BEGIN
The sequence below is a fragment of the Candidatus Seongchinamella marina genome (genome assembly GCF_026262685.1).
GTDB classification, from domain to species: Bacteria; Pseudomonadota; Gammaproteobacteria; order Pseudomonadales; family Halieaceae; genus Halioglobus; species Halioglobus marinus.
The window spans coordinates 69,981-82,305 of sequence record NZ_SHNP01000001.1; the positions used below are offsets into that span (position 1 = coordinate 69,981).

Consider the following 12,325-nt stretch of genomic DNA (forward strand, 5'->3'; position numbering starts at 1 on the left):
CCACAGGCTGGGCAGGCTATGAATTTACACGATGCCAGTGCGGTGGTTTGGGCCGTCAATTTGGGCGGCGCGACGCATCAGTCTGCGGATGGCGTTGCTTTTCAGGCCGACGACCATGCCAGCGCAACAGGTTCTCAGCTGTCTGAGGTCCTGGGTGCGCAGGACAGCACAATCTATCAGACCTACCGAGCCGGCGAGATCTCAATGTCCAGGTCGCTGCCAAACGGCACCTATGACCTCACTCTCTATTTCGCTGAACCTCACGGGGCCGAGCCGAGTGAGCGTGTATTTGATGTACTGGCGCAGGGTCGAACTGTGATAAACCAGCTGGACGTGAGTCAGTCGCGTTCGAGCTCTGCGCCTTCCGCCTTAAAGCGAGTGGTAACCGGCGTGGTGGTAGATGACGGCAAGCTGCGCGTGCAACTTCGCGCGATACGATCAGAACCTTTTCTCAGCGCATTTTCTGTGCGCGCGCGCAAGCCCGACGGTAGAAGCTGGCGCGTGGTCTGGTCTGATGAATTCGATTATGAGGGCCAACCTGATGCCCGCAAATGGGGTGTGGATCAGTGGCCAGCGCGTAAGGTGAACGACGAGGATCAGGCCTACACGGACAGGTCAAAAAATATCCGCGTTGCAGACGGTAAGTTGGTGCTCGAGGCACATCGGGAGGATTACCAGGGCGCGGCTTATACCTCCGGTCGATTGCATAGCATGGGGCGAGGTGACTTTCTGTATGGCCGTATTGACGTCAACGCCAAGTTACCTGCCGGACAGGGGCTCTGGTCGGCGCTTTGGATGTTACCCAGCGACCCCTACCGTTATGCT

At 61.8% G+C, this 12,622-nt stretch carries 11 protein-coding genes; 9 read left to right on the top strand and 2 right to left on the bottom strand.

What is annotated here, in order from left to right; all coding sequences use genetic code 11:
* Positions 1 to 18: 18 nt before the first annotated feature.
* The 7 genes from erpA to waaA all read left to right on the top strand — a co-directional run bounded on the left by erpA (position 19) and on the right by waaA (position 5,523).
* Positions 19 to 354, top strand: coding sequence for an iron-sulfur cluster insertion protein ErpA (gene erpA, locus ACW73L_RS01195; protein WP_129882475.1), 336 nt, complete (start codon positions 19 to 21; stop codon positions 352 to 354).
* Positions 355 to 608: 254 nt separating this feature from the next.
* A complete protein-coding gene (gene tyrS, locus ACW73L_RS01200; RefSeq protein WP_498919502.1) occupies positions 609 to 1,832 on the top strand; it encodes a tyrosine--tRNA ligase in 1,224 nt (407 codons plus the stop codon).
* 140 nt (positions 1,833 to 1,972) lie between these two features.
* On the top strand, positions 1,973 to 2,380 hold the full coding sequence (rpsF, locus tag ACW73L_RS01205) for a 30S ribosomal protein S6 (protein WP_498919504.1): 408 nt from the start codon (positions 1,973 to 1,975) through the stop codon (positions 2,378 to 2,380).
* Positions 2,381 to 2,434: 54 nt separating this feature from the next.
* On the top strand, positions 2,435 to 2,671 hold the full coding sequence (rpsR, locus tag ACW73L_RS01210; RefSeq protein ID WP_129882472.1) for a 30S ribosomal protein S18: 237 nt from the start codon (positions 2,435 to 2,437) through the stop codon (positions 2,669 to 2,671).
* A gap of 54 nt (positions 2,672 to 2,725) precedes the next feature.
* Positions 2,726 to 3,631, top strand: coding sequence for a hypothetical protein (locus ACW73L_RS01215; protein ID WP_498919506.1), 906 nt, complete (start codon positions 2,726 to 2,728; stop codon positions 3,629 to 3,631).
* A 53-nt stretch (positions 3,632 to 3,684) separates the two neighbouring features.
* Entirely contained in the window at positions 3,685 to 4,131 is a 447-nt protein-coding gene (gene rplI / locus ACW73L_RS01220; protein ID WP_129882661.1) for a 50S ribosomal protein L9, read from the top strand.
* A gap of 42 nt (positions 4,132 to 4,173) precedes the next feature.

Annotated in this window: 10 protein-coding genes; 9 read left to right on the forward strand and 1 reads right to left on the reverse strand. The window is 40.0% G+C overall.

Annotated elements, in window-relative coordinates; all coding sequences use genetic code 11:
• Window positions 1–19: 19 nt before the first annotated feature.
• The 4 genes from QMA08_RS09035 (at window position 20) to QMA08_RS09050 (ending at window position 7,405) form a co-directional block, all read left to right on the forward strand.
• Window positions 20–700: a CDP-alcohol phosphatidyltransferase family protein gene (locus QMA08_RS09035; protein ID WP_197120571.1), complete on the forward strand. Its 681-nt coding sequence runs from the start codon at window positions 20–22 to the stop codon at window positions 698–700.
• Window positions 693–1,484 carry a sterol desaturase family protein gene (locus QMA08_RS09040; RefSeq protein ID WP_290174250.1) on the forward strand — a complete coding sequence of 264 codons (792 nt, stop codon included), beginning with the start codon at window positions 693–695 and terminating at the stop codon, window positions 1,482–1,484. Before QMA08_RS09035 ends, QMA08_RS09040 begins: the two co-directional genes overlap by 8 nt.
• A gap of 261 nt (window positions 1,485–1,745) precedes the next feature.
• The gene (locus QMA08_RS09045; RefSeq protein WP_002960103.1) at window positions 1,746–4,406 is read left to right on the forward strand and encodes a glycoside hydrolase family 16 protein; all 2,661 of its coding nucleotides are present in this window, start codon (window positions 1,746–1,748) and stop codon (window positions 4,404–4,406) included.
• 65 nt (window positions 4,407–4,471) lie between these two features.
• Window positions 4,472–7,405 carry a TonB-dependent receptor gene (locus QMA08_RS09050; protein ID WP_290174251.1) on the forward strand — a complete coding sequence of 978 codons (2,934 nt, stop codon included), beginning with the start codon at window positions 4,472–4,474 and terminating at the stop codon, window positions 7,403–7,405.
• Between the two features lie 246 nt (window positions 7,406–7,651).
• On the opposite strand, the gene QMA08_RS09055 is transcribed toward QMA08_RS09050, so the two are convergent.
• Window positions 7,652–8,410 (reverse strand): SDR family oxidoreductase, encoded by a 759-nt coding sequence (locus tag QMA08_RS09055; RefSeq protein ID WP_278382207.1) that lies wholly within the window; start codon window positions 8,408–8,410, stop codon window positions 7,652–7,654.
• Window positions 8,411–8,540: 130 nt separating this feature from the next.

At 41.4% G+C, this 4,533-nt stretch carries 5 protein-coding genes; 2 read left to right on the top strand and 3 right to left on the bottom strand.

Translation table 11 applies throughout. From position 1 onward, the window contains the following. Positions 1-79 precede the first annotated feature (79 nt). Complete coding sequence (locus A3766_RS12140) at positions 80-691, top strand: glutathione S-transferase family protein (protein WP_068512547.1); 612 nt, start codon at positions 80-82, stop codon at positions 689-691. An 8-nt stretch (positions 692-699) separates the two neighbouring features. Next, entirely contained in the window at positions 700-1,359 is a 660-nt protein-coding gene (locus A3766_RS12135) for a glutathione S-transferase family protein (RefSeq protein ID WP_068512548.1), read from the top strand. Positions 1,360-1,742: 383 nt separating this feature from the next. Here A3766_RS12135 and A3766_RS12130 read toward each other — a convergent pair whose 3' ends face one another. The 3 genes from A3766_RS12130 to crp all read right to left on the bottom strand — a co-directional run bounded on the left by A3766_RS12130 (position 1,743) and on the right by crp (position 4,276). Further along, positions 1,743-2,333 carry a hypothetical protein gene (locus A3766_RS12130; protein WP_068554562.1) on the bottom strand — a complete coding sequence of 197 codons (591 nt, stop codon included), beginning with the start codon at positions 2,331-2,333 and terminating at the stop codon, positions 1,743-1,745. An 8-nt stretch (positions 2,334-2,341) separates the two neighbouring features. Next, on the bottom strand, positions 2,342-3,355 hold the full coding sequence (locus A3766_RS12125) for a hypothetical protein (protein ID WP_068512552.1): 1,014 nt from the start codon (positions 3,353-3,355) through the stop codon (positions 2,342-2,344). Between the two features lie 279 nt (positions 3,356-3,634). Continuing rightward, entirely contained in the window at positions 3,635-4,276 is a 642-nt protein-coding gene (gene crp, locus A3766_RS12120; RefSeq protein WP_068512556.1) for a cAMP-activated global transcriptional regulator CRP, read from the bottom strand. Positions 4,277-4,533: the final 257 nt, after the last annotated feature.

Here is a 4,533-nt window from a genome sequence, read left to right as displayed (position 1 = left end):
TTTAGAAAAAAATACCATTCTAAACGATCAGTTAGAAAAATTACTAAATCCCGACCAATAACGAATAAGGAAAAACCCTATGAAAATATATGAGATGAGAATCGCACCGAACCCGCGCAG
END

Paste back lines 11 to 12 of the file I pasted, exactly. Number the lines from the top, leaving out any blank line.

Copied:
* Positions 355 to 608: 254 nt separating this feature from the next.
* A complete protein-coding gene (gene tyrS, locus ACW73L_RS01200; RefSeq protein WP_498919502.1) occupies positions 609 to 1,832 on the top strand; it encodes a tyrosine--tRNA ligase in 1,224 nt (407 codons plus the stop codon).